As other countries wind themselves up over Euroscepticism, austerity and ethnic strife, Latvia’s third European Parliament election campaign has been as sedate and consensus-driven as expected. Indeed, one leading candidate’s pre-election makeover and a brief but feisty spat over EU structural funds between two candidates in a nationally televised debate attracted as much public attention as the many recent worthy debates, manifestos, articles and candidate speeches.
This is largely because the campaign lacks serious tension, with all the major political parties being broadly pro-European. The deepest political cleavage in the country is between Latvians and the Russophone minority, who largely migrated to Latvia during the Soviet era, but Latvia’s Russophone parties are broadly supportive of the European Union as a safeguard for their human and civil rights.
The governing Latvian parties have consistently placed Latvia’s integration into the EU, NATO and other major western organisations at the heart of foreign and security policy, and Russia’s annexation of Crimea has made them all the more pro-European.
While some parties (like the Green-Farmers Union and the nationalist-leaning National Alliance) oppose deeper integration, others see it as vital for Latvia’s economic and security future (Unity). But all essentially support the idea of European unity, and aim to keep Latvia within the EU.
Colleagues and rivals
Fourteen parties are competing for just eight seats in the election that will be held on Saturday 24 May. Opinion polls indicate that only four political parties are likely to pass the 5% threshold.
Indeed, there is more competition within political parties than between them. Latvia uses a preferential voting system that allows voters to rank candidates on the ballot list. Candidates are therefore as likely to campaign to move themselves up the list as they are to campaign for their party as a whole.
With only eight seats up for grabs, and no party likely to win more than three MEP slots (despite most parties putting forward 16 candidates), this intra-party rivalry is fierce. The prime minister’s Unity party list contains one former prime minister, two former foreign ministers and three other former ministers – but the party is likely to win only two seats.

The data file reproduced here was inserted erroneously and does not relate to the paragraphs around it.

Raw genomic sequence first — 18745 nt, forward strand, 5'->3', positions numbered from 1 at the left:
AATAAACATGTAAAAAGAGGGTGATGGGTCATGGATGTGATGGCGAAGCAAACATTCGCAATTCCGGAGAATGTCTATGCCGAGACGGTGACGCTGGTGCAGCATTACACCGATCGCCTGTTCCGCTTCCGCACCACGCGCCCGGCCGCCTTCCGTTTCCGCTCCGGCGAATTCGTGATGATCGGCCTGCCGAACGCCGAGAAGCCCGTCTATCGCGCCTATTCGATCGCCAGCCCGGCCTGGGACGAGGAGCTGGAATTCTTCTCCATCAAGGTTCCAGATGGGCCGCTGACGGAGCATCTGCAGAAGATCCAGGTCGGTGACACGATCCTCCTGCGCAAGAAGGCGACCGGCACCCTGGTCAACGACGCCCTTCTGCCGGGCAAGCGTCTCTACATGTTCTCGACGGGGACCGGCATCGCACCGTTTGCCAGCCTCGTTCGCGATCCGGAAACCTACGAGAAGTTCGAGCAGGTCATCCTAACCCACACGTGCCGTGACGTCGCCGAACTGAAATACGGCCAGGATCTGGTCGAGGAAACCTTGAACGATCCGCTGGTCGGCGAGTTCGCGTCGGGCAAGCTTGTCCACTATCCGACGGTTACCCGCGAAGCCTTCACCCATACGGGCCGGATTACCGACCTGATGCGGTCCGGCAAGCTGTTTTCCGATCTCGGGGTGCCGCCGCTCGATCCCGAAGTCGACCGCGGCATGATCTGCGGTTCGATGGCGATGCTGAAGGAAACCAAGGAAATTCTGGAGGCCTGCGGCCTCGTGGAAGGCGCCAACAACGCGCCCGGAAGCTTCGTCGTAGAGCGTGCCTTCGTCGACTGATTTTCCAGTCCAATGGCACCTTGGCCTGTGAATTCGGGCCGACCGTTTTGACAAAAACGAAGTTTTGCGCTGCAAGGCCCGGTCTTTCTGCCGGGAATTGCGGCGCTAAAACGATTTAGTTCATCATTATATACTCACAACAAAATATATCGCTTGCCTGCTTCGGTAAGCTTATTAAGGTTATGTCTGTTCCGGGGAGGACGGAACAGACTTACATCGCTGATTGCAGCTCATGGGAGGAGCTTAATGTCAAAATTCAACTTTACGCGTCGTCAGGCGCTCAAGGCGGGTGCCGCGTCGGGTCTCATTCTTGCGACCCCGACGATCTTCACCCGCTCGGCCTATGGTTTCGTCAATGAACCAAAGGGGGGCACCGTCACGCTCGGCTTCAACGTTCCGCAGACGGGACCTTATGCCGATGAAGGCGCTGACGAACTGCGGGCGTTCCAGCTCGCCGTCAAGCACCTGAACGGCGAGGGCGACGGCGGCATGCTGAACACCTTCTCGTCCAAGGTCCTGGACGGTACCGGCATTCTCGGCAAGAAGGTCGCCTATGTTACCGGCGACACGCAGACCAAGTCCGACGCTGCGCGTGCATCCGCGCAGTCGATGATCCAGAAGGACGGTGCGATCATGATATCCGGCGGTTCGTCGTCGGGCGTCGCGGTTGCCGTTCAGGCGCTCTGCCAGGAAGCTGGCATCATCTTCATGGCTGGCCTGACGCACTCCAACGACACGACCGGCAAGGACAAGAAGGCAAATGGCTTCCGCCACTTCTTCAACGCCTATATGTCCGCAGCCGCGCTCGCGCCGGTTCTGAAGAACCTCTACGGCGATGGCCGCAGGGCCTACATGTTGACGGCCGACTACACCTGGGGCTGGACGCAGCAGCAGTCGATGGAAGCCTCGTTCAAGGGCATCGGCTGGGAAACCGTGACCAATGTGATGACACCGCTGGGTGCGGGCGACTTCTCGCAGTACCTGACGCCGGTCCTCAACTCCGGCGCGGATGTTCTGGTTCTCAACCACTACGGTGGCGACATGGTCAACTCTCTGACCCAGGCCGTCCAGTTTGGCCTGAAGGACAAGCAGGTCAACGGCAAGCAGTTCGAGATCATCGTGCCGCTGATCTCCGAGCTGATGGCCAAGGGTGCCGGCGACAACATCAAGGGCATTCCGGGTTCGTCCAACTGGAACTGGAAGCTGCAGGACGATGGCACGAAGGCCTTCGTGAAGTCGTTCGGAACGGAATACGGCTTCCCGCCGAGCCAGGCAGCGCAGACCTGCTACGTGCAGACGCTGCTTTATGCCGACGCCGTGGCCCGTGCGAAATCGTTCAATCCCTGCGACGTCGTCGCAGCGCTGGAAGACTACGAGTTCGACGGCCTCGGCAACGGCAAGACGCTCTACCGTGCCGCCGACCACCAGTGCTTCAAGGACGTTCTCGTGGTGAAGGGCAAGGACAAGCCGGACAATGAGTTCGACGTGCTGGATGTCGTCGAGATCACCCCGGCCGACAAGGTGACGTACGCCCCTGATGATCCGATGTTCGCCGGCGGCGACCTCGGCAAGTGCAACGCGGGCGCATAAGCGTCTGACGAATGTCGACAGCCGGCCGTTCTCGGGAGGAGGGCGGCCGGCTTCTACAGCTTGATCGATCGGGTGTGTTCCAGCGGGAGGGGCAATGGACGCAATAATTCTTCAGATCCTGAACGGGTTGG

The European Parliament attracts these heavyweights largely because an MEP’s salary is substantially higher than the €2000-3000 a month paid to Latvian legislators and ministers. Unlike in many other EU states, a few years in the European Parliament also burnishes a Latvian politician’s CV, removing them from the domestic fray and improving their international nous. Valdis Dombrovskis, Latvia’s longest serving prime minister, was an MEP when elected to the post.
The political experience of many candidates has ensured that public debates have been heavy on policy and technocratic detail, alongside the usual bickering over ethnic concerns. Unsurprisingly, this has not particularly seized the public’s interest. But existential security fears prompted by Russia’s increasingly aggressive foreign policy in its “near abroad” led pollsters to predict a turnout of almost 60% – well above the 53% that voted in 2009 when the European Parliament poll was held concurrently with local elections - although a more recent poll indicated rising voter apathy.
All in all, the 2014 European poll in Latvia is very different to the election elsewhere in the EU. Turnout may rise, the debate is policy-heavy, there is barely a hint of populist Euroscepticism, and leading domestic politicians are greatly invested in campaigning for seats in Brussels. This is exactly the boring normality that the Latvian public hoped European Union accession would bring.